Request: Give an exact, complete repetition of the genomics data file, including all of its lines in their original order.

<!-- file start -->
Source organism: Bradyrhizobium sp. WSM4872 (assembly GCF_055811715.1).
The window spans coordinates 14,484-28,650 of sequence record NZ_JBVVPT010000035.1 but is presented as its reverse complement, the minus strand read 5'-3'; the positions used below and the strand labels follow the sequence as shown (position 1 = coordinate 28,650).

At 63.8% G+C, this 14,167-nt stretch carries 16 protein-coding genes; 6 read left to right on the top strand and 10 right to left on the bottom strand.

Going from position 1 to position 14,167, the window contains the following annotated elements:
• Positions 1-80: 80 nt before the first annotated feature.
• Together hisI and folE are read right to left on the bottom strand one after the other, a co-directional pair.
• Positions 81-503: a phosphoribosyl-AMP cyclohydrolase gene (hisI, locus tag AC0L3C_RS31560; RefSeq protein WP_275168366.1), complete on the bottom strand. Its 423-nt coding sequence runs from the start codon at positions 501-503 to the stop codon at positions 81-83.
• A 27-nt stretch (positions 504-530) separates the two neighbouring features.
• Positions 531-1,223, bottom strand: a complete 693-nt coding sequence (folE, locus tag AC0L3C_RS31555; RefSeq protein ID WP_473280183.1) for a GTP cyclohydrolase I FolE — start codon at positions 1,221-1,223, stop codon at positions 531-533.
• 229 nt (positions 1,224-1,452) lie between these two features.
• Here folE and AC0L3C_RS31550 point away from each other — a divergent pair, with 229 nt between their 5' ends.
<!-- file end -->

Source organism: Bradyrhizobium sp. WSM4872 (assembly GCF_055811715.1).
The window spans coordinates 14,484-28,650 of sequence record NZ_JBVVPT010000035.1 but is presented as its reverse complement, the minus strand read 5'-3'; the positions used below and the strand labels follow the sequence as shown (position 1 = coordinate 28,650).

At 63.8% G+C, this 14,167-nt stretch carries 16 protein-coding genes; 6 read left to right on the top strand and 10 right to left on the bottom strand.

Going from position 1 to position 14,167, the window contains the following annotated elements:
• Positions 1-80: 80 nt before the first annotated feature.
• Together hisI and folE are read right to left on the bottom strand one after the other, a co-directional pair.
• Positions 81-503: a phosphoribosyl-AMP cyclohydrolase gene (hisI, locus tag AC0L3C_RS31560; RefSeq protein WP_275168366.1), complete on the bottom strand. Its 423-nt coding sequence runs from the start codon at positions 501-503 to the stop codon at positions 81-83.
• A 27-nt stretch (positions 504-530) separates the two neighbouring features.
• Positions 531-1,223, bottom strand: a complete 693-nt coding sequence (folE, locus tag AC0L3C_RS31555; RefSeq protein ID WP_473280183.1) for a GTP cyclohydrolase I FolE — start codon at positions 1,221-1,223, stop codon at positions 531-533.
• 229 nt (positions 1,224-1,452) lie between these two features.
• Here folE and AC0L3C_RS31550 point away from each other — a divergent pair, with 229 nt between their 5' ends.